What intervention can we do? Patients with significant respiratory compromise can be placed on Non-invasive Positive Pressure Ventilation (NIPPV) when they sleep, as well during the day if desired. It is like putting a fighter pilot mask and attaching it to a blower. This is similar to the Continuous Positive Airway Pressure (CPAP) machine that people with sleep apnea use. The NIPPV helps them breathe better and improves their quality of life, though whether it prolongs their life is still debatable.

Of course if the breathing status gets really bad, a tracheostomy can be done and they can be hooked permanently to a mechanical ventilator. Though only fewer than 10% of patients with ALS choose to have this. I guess people accept the fact that these invasive intervention, like tracheostomy, is just prolonging the agony and does not prevent the inevitable, that is death.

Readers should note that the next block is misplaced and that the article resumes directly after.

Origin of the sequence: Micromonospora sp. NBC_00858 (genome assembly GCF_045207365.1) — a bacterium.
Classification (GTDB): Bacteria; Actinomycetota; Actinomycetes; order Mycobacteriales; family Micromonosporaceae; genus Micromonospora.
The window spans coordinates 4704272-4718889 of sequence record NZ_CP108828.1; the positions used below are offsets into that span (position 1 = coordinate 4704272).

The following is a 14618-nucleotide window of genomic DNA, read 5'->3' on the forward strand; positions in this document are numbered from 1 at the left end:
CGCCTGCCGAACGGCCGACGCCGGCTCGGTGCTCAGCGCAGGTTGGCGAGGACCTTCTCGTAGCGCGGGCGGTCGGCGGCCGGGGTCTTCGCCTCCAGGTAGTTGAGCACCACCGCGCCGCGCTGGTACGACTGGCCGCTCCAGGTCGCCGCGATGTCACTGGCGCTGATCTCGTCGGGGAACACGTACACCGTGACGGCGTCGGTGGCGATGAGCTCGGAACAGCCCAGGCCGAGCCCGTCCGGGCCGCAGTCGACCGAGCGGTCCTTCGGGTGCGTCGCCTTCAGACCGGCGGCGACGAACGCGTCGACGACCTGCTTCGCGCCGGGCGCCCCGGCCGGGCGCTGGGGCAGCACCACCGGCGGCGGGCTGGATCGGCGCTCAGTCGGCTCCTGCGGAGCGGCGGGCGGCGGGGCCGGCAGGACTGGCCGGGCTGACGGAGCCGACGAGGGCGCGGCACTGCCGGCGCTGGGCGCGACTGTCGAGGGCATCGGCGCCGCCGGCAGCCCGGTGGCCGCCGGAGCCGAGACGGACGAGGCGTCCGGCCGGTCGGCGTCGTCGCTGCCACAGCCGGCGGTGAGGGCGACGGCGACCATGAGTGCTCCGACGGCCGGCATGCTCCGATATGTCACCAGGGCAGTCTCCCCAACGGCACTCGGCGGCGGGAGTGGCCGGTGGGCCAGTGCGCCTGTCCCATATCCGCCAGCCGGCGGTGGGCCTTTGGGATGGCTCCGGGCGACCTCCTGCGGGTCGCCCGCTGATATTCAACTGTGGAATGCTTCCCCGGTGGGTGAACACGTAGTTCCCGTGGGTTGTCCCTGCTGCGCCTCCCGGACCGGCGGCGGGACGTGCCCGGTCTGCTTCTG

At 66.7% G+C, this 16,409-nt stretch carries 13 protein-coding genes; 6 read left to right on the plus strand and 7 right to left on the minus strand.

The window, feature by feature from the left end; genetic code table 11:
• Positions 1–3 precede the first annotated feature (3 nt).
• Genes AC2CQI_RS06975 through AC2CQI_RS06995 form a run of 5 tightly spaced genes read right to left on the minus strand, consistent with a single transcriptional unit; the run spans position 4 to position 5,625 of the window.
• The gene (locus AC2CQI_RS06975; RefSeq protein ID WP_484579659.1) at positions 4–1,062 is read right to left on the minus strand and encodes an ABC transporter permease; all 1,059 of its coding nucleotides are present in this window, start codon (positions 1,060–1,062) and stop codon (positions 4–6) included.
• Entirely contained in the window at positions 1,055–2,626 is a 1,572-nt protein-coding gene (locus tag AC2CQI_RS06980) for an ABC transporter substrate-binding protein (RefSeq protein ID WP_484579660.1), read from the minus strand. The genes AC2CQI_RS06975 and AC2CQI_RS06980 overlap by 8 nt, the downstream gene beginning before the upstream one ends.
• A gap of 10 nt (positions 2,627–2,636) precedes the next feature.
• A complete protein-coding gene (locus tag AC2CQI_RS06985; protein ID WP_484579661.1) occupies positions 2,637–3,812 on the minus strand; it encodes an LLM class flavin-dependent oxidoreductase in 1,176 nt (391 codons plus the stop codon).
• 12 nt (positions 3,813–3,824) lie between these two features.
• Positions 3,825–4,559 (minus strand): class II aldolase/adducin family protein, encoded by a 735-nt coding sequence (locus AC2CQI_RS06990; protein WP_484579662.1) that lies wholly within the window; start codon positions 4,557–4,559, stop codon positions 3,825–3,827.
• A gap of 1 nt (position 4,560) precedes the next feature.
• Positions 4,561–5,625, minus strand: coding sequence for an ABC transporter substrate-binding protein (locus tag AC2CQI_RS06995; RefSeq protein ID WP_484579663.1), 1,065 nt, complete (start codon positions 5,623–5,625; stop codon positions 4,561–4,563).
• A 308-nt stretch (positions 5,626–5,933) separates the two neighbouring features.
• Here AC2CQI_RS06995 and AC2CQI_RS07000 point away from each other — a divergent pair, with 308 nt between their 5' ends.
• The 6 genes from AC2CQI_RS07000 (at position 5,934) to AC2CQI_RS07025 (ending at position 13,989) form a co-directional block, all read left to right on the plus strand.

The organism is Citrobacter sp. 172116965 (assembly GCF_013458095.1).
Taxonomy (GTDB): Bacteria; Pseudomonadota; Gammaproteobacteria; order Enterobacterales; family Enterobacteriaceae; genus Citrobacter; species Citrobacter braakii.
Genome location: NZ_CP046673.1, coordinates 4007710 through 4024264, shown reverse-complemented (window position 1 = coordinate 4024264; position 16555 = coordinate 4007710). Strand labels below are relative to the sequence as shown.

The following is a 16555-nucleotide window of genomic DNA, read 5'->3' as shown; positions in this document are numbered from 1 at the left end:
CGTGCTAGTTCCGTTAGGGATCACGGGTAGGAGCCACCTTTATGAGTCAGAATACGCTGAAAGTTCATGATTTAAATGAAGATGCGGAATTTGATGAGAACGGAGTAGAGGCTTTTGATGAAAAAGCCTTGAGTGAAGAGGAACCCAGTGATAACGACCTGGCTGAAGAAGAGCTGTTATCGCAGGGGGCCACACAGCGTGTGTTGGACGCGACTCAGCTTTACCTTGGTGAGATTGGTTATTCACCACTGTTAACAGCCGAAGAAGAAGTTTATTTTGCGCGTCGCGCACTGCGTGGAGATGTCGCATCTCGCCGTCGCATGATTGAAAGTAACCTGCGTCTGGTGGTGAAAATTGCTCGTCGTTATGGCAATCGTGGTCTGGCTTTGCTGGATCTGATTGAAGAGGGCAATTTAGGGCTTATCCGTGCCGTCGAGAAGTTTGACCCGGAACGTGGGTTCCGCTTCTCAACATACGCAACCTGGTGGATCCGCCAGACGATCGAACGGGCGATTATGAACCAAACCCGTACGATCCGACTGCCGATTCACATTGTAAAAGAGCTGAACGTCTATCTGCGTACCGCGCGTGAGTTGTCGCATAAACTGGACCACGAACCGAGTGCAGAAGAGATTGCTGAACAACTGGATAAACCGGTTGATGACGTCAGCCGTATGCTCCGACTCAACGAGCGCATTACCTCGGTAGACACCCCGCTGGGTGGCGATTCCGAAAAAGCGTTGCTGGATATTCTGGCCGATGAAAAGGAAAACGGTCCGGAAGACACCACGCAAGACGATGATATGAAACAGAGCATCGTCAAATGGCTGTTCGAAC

ALS is indeed a ravaging disease. It is an unrelenting condition, and ends only with dying. The mean life span of patients with ALS is 3 to 5 years after the diagnosis. And at this point, there is no known cure. It is a death sentence whatever angle you look at it.

After examining my patient and reviewing his breathing test, I told him that his vital capacity was still way above 50% and that he does not need any intervention…..yet. A glimmer of good news in an otherwise gloomy outlook.

Life is short. In my patient’s case, it is short-er. Much shorter.

Live life to the fullest, even how short it may be. For it is not how long our light shines, what matters is how bright it glowed in the dark night. My patient is a shooting star.

“I might have had a tough break, but I have an awful lot to live for.” – Lou Gehrig


P.S.#1: I hope I have raised awareness of this disease on my own, in behalf of my patient.

P.S. #2 : I hope I see myself on TV. (*mulls over a showbiz career*)